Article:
The introduction of Rydberg’s works in French was just as tentative; in fact, some of the first French translations were not even published in francophone Europe but came out in Sweden. His Christmas tale for children, Lille Viggs äventyr på julafton – La veille de Noël du petit Vigg – was published as a French textbook by the bookseller C. F. Fritze in Stockholm in 1876 (Rydberg, 1876). It was issued in Paris 13 years later. The tale was then translated by Fernande Duperré de Lysle and titled La veillée de Noël du petit Wigg when it was published in 1889–1890 – an edition that was republished in 1892 (Rydberg, 1889–90, 1892).
However, in contrast to Almqvist, Rydberg’s two most canonised novels were introduced to French readers fairly early on. Singoalla and Den sista atenaren were both translated into French around 1900. Singoalla was translated by Josef Fredbärj; it was published twice in Sweden and once in Paris in 1900 (Rydberg, 1900a; Rydberg, 1900b). A year later, Mademoiselle Calemard du Genestoux (a pseudonym for Jacques de Coussange) translated the second novel, Le dernier des Athéniens, which was distributed by two Swedes, Per Lamm and Karl Nilsson, from Paris in 1901 (Rydberg, 1901). At the same time, Lamm language edited Fredbärj’s earlier translation of Singoalla and republished it in cooperation with Pierre Douville in Paris in 1907 (Rydberg, 1907).
In addition to these stories and a few poems by Rydberg, two more works were published in French: his historical works about Roman emperors and apostles, Romerska kejsare in marmor and Romerska sägner om apostlarna Paulus och Petrus. The Swedish publisher Hjalmar Möller in Lund distributed the first of these from Sweden in 1889 (Rydberg, 1889). The second was translated by Josef Fredbärj and published in Genève in Switzerland (Rydberg, 1913). After that, no more novels by Rydberg were translated into French until after the millennium. In 2009, Sandrine de Solan retranslated his Christmas tale, and Bibliothèque Sainte-Geneviève published it in Paris as Le merveilleux Noël de Vigg (Rydberg, 2009).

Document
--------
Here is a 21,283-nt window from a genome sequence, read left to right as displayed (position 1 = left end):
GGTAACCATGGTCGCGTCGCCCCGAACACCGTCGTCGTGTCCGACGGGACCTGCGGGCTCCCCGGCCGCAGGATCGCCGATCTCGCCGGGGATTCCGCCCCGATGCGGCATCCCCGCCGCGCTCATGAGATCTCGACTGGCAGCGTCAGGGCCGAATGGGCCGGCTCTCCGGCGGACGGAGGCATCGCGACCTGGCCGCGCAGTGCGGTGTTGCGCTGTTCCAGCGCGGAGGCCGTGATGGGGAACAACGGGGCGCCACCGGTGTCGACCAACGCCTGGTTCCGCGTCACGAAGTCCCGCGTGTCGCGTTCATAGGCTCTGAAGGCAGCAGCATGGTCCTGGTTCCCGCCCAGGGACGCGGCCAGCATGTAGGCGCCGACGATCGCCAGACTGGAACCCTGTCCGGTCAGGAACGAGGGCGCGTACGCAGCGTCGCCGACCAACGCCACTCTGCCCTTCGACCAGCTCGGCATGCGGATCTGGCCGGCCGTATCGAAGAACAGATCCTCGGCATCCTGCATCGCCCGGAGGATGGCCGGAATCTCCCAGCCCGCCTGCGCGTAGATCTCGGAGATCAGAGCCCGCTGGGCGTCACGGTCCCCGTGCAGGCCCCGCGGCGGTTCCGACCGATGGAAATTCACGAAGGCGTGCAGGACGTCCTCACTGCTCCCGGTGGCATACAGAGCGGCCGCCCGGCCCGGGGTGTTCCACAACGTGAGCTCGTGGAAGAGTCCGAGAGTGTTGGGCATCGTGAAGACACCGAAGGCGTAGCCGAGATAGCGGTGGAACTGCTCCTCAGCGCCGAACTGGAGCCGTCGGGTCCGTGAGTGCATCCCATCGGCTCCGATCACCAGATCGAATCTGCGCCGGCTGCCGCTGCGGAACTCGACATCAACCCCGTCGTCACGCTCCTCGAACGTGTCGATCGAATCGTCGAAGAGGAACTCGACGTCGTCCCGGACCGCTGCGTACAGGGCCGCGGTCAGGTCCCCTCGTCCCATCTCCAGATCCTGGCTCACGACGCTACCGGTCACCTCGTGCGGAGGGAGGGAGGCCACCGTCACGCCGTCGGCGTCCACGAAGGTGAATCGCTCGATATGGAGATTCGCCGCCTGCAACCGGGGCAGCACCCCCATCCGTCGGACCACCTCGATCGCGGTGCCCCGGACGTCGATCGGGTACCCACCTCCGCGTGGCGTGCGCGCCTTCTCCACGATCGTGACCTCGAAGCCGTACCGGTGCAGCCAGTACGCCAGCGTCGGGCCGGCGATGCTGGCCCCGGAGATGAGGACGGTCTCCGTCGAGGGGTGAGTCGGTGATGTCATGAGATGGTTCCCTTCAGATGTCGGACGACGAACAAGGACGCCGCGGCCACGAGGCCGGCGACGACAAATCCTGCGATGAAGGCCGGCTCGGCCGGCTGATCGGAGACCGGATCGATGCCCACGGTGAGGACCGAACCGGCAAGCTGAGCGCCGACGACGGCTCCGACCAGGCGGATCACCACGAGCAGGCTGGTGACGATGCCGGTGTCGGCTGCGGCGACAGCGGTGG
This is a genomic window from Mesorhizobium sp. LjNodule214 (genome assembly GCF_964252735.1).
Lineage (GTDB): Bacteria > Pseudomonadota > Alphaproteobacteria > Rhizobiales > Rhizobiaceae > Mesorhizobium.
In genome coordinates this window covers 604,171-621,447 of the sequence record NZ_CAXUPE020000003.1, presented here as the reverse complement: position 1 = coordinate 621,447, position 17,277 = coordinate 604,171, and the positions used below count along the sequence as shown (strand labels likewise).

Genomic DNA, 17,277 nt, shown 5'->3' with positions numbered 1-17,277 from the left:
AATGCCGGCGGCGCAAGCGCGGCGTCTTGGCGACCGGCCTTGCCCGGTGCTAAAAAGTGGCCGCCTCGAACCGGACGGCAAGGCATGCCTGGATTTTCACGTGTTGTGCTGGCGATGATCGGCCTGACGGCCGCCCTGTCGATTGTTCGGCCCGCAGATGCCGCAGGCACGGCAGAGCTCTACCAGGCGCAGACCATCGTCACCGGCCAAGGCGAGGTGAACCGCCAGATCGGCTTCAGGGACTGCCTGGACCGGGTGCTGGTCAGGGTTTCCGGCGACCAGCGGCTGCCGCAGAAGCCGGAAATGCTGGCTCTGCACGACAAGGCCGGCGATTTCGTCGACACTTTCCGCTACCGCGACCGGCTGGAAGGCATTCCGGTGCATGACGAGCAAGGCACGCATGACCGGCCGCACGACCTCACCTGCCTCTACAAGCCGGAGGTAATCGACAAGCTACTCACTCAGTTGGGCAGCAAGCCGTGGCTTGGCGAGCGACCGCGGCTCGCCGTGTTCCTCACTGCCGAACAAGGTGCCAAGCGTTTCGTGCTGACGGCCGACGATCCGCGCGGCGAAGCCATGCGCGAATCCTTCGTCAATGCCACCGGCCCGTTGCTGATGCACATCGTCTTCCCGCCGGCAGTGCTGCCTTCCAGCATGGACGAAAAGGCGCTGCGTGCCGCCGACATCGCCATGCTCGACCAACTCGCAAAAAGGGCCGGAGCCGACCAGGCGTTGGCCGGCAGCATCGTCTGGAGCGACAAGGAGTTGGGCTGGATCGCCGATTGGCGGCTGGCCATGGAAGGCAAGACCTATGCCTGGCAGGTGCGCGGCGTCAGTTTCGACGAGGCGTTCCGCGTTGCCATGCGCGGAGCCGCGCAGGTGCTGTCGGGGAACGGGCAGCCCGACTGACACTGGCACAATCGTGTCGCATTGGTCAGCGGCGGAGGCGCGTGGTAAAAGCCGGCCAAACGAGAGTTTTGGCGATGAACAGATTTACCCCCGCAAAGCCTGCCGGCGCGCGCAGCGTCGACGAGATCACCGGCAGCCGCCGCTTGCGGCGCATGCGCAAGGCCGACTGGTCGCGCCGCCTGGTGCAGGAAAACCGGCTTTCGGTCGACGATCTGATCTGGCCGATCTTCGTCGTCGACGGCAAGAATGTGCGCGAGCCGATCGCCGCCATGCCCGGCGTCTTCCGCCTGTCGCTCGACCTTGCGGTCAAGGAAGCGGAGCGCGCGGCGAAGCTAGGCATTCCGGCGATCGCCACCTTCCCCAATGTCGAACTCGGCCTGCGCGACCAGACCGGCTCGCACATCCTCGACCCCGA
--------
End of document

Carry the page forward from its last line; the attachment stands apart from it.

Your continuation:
In contrast to the novels by Bremer and Flygare-Carlén, most of Rydberg’s stories in French were first translated and published in Sweden, or by Swedish publishers working in Paris. That is, Swedes in Sweden launched Rydberg’s fiction in French. Therefore, his most recognised works in Sweden, Singoalla, Den siste atenaren and Lille Viggs äventyr på julafton, are also his most disseminated works in French. The latter story is the only work by Rydberg that has been retranslated in recent years, in 2009. As in other languages, Rydberg’s most popular work over time in French seems to be his Christmas tale for children (Leffler, 2020: 89–93).